• 14BSC to ensure they we are maintaining and advancing goals. We will also monitor costefficiency and budget management on a regular basis and evaluate and communicatethem throughout the office. The Congressman has a Members’ Representational Allowance (M.R.A.) of about$1.2 million dollars to run his entire office (Conrad, 2005), which pays employeesalaries, and numerous expenses, such as: official & representational, district office,communication, and franked mail to name a few. The MRA does not role over to thefollowing year so there are really no incentives to be cost effective, except that of publicopinion. There are many that feel that there is not enough oversight to these allowancesgiven to the Congressperson. It is viewed as more government waste. In the end it is theconstituents that provide the money for these MRAs, so they do have a right to beconcerned and question how and where are their tax dollars going, especially if it goes toan elected official. If we can show our constituency that we are cost efficient and strictlyadhere to a budget, it could go a long to improving our electoral base. In addition, as afiscal conservative, what better way to lead by example than to manage our budgetefficiently and show that we are good stewards of the taxpayers’ money. Our goal everyyear should be to finish in the black and when the Congressman returns the remainingMRA balance to the Treasury Department, it will make for a nice press release. This iswhy it is very important to pay careful attention to the various details of the financialside. Internal Perspective Objectives Measures Targets Initiatives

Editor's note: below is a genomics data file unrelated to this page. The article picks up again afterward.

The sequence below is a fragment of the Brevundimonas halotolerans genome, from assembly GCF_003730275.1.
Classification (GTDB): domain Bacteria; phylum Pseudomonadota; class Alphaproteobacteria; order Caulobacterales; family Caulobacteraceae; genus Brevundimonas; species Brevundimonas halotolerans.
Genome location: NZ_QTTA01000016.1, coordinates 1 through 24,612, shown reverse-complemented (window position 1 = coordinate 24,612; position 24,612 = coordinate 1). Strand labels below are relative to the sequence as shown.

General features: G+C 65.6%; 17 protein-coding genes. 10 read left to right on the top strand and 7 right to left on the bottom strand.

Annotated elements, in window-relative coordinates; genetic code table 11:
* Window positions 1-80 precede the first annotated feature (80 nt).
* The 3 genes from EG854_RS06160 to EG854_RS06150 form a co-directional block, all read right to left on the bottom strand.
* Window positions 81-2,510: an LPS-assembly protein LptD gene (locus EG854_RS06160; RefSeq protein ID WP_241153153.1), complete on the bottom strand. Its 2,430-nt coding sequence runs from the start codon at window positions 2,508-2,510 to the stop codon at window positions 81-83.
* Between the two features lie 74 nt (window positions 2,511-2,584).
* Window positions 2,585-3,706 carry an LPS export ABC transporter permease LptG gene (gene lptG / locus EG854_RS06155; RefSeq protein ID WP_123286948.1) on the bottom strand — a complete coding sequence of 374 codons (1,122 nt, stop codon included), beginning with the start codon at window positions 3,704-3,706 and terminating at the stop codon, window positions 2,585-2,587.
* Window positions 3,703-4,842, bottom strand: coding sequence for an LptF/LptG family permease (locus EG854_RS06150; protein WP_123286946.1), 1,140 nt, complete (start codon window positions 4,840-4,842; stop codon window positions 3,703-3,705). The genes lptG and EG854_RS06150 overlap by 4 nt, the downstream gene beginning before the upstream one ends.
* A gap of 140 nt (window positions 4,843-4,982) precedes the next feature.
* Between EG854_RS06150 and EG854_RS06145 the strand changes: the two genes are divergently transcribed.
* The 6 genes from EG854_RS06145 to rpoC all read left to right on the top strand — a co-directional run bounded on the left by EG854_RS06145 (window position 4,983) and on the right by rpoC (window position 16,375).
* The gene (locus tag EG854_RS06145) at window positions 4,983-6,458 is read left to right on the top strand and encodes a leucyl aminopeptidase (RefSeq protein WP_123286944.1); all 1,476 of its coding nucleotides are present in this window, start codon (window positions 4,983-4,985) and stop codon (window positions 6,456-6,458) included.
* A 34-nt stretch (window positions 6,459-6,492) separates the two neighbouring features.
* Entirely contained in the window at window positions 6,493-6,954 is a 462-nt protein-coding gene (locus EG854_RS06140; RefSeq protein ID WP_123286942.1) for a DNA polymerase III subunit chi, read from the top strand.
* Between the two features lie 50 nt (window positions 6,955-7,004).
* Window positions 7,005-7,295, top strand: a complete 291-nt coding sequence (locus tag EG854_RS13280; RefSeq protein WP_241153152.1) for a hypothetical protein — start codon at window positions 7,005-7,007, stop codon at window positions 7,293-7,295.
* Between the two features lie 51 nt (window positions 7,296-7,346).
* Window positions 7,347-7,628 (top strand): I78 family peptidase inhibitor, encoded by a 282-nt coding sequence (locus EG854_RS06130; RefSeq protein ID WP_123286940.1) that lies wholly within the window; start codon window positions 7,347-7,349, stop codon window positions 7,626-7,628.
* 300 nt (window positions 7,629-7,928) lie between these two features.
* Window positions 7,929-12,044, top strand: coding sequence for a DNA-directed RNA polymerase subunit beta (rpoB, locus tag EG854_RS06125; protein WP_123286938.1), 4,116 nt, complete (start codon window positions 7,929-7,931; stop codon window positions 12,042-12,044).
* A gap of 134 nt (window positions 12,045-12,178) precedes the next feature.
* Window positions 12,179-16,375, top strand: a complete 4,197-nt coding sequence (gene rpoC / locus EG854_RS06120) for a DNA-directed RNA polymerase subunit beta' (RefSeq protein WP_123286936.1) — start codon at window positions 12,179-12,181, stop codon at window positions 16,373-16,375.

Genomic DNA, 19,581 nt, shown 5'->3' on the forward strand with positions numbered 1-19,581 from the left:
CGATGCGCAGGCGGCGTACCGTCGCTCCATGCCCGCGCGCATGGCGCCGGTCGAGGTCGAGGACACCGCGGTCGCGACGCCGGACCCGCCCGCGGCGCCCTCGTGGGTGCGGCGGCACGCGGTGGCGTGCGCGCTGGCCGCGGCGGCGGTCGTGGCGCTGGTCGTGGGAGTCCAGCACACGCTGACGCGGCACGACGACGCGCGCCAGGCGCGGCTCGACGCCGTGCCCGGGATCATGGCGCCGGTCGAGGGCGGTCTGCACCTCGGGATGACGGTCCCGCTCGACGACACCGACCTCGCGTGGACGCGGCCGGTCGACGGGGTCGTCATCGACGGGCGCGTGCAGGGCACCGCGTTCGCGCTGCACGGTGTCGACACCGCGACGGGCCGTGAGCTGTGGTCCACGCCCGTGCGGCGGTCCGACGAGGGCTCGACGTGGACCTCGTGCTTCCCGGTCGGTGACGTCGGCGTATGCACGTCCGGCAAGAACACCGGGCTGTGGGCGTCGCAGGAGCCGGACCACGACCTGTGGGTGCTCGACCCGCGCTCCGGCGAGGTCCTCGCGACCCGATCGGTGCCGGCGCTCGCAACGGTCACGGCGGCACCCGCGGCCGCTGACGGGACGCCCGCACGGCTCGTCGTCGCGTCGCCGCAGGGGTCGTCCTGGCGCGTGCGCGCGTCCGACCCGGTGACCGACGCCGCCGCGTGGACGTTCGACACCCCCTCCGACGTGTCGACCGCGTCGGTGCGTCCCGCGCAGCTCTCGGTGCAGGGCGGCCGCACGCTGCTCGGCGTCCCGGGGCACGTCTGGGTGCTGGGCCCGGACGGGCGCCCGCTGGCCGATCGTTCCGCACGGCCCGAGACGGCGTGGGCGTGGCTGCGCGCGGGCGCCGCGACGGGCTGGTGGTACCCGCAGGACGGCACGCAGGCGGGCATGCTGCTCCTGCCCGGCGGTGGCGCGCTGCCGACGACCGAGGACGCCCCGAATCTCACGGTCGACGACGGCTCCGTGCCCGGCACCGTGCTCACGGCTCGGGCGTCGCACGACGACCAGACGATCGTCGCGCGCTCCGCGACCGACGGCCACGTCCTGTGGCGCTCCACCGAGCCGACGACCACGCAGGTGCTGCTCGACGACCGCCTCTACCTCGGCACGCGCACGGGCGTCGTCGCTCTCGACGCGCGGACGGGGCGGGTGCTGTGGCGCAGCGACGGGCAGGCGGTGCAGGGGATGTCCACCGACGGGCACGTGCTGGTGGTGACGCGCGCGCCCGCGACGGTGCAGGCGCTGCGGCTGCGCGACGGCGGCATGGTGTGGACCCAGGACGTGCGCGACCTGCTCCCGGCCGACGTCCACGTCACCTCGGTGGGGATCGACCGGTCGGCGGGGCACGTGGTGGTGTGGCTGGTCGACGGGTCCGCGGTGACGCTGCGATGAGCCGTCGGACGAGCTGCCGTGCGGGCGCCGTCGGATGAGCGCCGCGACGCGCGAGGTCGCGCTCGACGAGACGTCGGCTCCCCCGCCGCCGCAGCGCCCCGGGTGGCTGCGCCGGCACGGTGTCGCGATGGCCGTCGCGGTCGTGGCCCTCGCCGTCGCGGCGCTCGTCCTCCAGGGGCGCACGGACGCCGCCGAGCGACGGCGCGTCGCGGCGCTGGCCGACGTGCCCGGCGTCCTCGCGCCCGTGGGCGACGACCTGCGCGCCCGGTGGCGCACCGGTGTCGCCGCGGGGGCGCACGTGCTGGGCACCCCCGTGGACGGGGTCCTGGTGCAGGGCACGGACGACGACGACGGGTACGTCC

• 15Provide Highest Electoral Margin Strong Electoral Base Quality & ServiceQuality Service Leadership Constituent 70-90% Satisfaction of Satisfaction all those who contact Constituent Outreach the office ProgramsEstablish Task Forces & Evaluate & Prioritize Establishing Task Forcespartnerships Committees the Community issues & Committees to thewithin the & Establish Whatever Appropriate Communitycommunity Internships Necessary Task Forces Issues & Committees Congressional ProgramsImprove Backlog of work Acknowledge inquiry Communication & ITproductivity within the 2-4 days; proficiency & Labor productivity Send out inquiry within management the 7-10 days. Equipment Strategic Review downtimeIdentify & Stakeholder Know the constituents Strategic ReviewEvaluate our Background & what issues areStakeholders driving your district Prioritize StakeholdersInternal – Our office will be focusing our internal efforts by providing the best possibleconstituent services for the betterment of the constituents and the district as a whole.However, it is also about getting the Member reelected and in turn keeping your job. Wemust determine how to optimize our office in order to enhance our constituent services.This is the goal and it must be continuously evaluated on a regular basis in order todetermine if we are meeting the needs of our constituents. It is also used to make certainthat office attitudes do not become lax. This is something offices are susceptible to whenworking for an incumbent. Another important process in our attempt to exceed our constituents’ expectationsis to identify and evaluate all stakeholders that may affect the Congressman and hisoffice. This is first accomplished by identifying all of the constituent/community groups,business organizations/interests, other governmental offices and officials, and individualconstituents who will require our attention. All stakeholders are important, but it is